“We at Air Canada are greatly relieved that no one was critically injured. Yet we fully appreciate this has been a very unsettling experience for our customers and their families, as well as our employees, and we are focused on caring for all those affected. We will also fully cooperate with the Transportation Safety Board as it begins an investigation to determine the cause,” said Klaus Goersch, Executive Vice President and Chief Operating Officer of Air Canada.

Additional Air Canada management personnel have arrived in Halifax to provide assistance to passengers and their families

No further details are available at this time, however Air Canada will provide regular updates on Twitter and on its webite at aircanada.com as warranted.

Family members who seek information about passengers on Flight AC624 may telephone Air Canada at 1-800-961-7099.

Flight AC624, an Airbus A320 carrying 133 passengers and five crew, was involved in an incident upon landing at Halifax International Airport, Nova Scotia. The incident occurred at approximately 00:43 AT Sunday March 29 (23:43 ET March 28).

Top Photo: TSB. Airbus A320-211 C-FTJP (msn 214), while a probable insurance write off, is largely intact after the impact with terrain and allowed for the safe evacuation of the airliner.

Air Canada flight AC 624 crash lands at Halifax this morning, 23 people taken to hospitals

Air Canada (Montreal) flight AC 624 from Toronto (Pearson) to Halifax, Nova Scotia with 133 passengers and five crew members made a hard landing and “exited runway upon landing at Halifax” shortly after midnight (Atlantic time) this morning according to a statement by Air Canada and media reports. Weather at the time was gusty winds, low visibility and light snow. The aircraft reportedly hit power lines.

Here is the statement:

Air Canada logo-1

Air Canada provides the following update on flight AC624, an Airbus A320, that was involved in an incident upon landing at Halifax International Airport, Nova Scotia. The incident occurred at approximately 24:43 AT Sunday March 29 (23:43 ET March 28).

The passenger list indicates the airplane was carrying 133 passengers and 5 crew members.

All passengers and crew deplaned the aircraft. Air Canada can confirm that 23 passengers and crew sustained non-life threatening injuries and have been transported to local hospitals for observation and treatment.

Air Canada personnel are currently on site providing assistance to passengers and additional Air Canada teams are on their way.

No further details are available at this time, however Air Canada will provide regular updates on Twitter and on its website at aircanada.com as information becomes known.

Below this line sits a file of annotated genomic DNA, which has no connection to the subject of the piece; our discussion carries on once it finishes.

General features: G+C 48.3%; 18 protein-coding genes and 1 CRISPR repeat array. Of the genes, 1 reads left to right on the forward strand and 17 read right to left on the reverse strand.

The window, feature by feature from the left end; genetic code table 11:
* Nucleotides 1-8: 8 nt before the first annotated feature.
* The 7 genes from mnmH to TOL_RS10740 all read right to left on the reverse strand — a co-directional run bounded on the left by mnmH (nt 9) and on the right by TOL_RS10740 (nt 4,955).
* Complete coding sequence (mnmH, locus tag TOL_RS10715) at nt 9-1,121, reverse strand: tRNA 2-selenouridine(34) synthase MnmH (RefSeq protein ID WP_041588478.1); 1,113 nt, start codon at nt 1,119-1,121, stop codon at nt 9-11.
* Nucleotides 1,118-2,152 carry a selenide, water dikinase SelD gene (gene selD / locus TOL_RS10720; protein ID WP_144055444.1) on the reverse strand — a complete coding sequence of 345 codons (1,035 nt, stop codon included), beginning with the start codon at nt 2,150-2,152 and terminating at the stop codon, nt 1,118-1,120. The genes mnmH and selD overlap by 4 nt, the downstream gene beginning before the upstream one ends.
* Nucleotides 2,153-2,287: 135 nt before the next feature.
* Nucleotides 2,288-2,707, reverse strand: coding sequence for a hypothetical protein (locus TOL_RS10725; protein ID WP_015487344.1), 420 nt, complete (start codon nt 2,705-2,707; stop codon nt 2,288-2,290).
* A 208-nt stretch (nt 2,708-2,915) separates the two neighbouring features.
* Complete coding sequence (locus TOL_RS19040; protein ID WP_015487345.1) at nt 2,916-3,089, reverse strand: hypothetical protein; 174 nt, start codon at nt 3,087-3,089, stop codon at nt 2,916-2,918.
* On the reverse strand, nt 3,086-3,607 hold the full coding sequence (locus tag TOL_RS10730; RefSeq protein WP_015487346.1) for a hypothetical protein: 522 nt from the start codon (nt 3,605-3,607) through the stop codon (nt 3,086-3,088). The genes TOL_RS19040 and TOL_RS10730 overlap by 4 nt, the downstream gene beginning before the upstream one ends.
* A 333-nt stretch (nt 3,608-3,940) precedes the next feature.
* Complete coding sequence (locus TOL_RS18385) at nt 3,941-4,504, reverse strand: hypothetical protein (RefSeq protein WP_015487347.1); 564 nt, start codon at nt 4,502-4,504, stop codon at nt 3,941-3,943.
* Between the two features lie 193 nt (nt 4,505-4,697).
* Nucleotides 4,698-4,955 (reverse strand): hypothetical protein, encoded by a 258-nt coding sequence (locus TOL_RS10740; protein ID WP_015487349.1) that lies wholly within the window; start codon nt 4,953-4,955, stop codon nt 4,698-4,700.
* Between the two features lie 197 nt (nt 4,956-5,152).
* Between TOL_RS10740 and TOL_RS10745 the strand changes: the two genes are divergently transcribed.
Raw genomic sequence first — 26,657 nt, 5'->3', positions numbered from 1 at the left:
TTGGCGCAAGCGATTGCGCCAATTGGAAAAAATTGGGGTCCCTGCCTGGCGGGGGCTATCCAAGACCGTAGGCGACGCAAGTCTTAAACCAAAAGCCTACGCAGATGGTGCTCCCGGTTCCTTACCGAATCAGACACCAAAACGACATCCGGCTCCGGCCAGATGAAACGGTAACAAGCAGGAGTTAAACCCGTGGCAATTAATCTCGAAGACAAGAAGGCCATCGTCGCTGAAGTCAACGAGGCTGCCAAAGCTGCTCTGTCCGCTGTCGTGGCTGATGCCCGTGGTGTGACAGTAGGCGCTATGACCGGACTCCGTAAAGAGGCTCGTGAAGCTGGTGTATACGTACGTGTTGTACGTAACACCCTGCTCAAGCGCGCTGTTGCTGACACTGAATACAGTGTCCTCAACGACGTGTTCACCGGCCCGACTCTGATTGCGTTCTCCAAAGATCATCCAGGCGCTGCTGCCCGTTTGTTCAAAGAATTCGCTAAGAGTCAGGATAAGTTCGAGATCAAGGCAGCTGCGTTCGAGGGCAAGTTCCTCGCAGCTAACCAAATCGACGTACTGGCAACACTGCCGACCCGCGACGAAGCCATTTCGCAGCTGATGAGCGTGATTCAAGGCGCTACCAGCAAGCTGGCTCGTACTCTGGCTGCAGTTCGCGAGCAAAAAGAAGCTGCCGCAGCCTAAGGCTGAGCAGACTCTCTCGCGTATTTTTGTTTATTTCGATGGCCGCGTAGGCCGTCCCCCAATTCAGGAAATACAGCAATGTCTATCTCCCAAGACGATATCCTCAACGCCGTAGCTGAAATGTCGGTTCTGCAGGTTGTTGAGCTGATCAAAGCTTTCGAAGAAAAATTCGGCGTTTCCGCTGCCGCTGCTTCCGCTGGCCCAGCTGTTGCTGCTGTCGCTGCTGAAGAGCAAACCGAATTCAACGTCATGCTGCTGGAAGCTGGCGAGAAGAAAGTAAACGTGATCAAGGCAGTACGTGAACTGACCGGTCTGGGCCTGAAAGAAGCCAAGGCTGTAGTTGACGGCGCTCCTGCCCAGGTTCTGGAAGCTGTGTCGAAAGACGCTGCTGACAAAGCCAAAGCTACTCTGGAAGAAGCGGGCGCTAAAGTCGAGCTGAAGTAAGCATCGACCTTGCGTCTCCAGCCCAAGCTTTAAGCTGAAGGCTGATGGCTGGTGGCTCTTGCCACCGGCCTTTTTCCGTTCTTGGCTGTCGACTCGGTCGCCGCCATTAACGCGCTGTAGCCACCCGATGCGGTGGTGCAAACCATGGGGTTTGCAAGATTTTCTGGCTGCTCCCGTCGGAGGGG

Air Canada will be cooperating fully with authorities in their investigation.

Later Air Canada issued this statement:

Air Canada confirms that all but one of the passengers and crew admitted to area hospitals for observation and treatment have now been released.

“We at Air Canada are greatly relieved that no one was critically injured. Yet we fully appreciate this has been a very unsettling experience for our customers and their families, as well as our employees, and we are focused on caring for all those affected. We will also fully cooperate with the Transportation Safety Board as it begins an investigation to determine the cause,” said Klaus Goersch, Executive Vice President and Chief Operating Officer of Air Canada.

Additional Air Canada management personnel have arrived in Halifax to provide assistance to passengers and their families.

No further details are available at this time, however Air Canada will provide regular updates on Twitter and on its website at aircanada.com as warranted.

Family members who seek information about passengers on Flight AC624 may telephone Air Canada at 1-800-961-7099Call: 1-800-961-7099.

Flight AC624, an Airbus A320 carrying 133 passengers and five crew, was involved in an incident upon landing atHalifax International Airport, Nova Scotia. The incident occurred at approximately 00:43 AT Sunday March 29 (23:43 ET March 28).

Video Above: From The National.

Read the full report from CBC: CLICK HERE

Below Copyright Photo: TMK Photography/AirlinersGallery.com. Airbus A320-211 C-FTJP (msn 233), was delivered new to Air Canada on October 16, 1991. The aircraft is a probable insurance write off. C-FTJP sits between flights at the Toronto base before the accident.